Official betting is a term that has emerged as a key battleground in the US sports betting policy debate. It’s an attempt by leagues to monetize their data and supplant the integrity fee as their preferred way to gain a cut of the top of US sports betting handle.

The idea first appeared in a lobbying document circulated by the NBA and MLB three months before the US Supreme Court overturned PASPA. It would give leagues the power to control sports betting data flow, with a tiered approach that essentially forced private operators into commercial agreements with the leagues while granting one party what amounts to a monopoly on data.

In the United States, official betting has become a popular wagering option in recent years as state governments have taken a more hands-on role in regulating sports betting. There are currently no federal laws governing this activity in the United States, but states have their own policies for legalizing and regulating it.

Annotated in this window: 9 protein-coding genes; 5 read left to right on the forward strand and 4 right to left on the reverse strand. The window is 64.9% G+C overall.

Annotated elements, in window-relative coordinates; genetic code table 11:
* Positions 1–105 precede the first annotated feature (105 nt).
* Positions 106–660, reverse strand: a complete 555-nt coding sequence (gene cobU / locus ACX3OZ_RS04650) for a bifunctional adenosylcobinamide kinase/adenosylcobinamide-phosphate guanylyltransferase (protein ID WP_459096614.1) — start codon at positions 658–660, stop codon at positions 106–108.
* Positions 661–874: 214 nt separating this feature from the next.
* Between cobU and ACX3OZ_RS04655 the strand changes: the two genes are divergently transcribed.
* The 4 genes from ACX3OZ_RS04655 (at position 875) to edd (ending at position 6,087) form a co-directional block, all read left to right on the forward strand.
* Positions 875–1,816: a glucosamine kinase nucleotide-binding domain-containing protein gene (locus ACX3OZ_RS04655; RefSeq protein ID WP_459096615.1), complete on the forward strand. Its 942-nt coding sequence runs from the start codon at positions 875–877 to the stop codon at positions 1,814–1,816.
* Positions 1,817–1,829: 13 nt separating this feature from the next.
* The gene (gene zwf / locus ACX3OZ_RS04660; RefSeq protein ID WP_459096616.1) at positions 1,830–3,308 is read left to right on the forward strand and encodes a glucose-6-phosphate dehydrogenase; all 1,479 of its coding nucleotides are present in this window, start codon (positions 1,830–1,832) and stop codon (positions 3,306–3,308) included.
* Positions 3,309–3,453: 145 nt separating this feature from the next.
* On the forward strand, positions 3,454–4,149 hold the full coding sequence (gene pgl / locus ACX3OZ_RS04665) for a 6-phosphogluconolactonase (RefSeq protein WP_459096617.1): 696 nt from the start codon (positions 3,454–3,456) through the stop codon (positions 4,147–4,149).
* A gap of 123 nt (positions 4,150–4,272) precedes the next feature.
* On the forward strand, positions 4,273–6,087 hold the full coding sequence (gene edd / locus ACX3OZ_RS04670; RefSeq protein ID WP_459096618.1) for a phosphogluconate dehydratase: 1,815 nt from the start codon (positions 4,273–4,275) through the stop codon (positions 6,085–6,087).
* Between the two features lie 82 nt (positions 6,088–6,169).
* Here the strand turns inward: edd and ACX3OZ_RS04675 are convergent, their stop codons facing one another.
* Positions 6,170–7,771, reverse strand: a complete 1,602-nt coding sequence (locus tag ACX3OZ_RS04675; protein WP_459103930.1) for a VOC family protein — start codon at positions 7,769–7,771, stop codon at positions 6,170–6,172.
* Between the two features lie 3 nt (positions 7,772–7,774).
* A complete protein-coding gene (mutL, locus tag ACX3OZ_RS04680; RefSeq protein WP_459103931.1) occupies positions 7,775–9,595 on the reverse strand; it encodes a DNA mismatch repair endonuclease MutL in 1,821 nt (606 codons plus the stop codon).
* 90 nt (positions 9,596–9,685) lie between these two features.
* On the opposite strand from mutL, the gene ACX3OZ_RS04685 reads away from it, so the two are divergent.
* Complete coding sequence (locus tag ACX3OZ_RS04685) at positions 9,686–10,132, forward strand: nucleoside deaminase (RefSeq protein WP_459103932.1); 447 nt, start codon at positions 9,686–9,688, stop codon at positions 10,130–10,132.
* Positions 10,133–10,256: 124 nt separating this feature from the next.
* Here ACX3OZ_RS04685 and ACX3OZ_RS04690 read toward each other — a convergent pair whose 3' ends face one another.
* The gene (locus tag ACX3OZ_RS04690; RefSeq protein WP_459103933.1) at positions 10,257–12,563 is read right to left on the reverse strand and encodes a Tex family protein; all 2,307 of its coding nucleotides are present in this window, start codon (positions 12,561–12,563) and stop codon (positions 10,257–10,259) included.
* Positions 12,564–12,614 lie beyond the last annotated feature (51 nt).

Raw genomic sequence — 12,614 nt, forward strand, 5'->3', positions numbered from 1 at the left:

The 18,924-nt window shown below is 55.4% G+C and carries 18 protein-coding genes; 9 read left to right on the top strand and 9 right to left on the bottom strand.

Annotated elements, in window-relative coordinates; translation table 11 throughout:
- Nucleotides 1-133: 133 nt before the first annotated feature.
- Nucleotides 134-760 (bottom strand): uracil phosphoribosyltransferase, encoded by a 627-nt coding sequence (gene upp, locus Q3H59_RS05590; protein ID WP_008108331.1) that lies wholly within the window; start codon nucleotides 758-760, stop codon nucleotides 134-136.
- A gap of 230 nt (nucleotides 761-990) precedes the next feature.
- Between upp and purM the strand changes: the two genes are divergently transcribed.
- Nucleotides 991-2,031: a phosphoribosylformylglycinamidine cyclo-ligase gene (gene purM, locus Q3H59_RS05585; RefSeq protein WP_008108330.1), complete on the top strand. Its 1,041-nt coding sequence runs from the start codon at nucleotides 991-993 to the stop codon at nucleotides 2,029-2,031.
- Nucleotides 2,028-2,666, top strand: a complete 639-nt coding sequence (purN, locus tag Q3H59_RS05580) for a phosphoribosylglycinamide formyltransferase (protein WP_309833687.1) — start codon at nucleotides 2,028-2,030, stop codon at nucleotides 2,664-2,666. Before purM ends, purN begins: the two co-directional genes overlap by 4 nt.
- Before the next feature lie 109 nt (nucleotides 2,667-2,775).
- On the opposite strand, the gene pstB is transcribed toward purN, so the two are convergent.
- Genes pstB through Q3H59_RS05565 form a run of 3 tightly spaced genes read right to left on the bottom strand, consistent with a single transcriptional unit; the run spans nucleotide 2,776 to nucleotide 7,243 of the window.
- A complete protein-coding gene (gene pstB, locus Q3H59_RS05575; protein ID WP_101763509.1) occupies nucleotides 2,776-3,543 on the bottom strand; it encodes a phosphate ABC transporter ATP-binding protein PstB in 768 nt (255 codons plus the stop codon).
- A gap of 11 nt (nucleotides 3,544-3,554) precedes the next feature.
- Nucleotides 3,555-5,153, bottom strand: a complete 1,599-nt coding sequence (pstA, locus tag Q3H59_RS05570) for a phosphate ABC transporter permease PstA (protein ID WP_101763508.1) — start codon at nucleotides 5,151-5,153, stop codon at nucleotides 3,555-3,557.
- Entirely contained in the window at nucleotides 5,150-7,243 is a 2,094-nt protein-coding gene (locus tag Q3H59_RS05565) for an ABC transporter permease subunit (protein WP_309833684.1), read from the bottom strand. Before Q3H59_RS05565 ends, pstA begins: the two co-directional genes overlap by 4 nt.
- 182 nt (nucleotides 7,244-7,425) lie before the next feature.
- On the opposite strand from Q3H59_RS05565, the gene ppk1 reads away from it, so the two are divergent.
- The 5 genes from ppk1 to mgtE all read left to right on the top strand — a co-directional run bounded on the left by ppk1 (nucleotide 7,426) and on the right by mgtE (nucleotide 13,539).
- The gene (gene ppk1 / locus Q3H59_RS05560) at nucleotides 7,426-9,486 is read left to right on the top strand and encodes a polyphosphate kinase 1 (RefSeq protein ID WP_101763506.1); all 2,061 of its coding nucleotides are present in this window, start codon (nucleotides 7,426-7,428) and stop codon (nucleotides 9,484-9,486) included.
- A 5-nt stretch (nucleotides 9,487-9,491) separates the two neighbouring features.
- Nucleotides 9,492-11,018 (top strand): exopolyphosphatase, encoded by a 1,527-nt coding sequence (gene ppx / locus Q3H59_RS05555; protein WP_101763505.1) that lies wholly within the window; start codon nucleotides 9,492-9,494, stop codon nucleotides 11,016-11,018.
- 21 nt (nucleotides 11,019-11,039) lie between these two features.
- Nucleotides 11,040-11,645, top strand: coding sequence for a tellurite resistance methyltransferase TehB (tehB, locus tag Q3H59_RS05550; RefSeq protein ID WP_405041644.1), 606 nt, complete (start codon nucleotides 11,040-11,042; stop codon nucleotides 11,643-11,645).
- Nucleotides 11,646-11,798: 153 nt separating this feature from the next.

As far as state-based policy is concerned, the most recent mandates are in Illinois and Tennessee, where official league data is required for “tier 2” wagers that are determined solely by a final score or result. Both laws include a qualification for their use that reads “commercially reasonable terms.” These qualifications allow sportsbooks to circumvent the requirement by demonstrating that official data is not being made available at a competitive price. This is unlikely to happen, however, since distributors are reportedly asking for a percentage of the total amount wagered on each league – an amount that can be prohibitively expensive for many operators.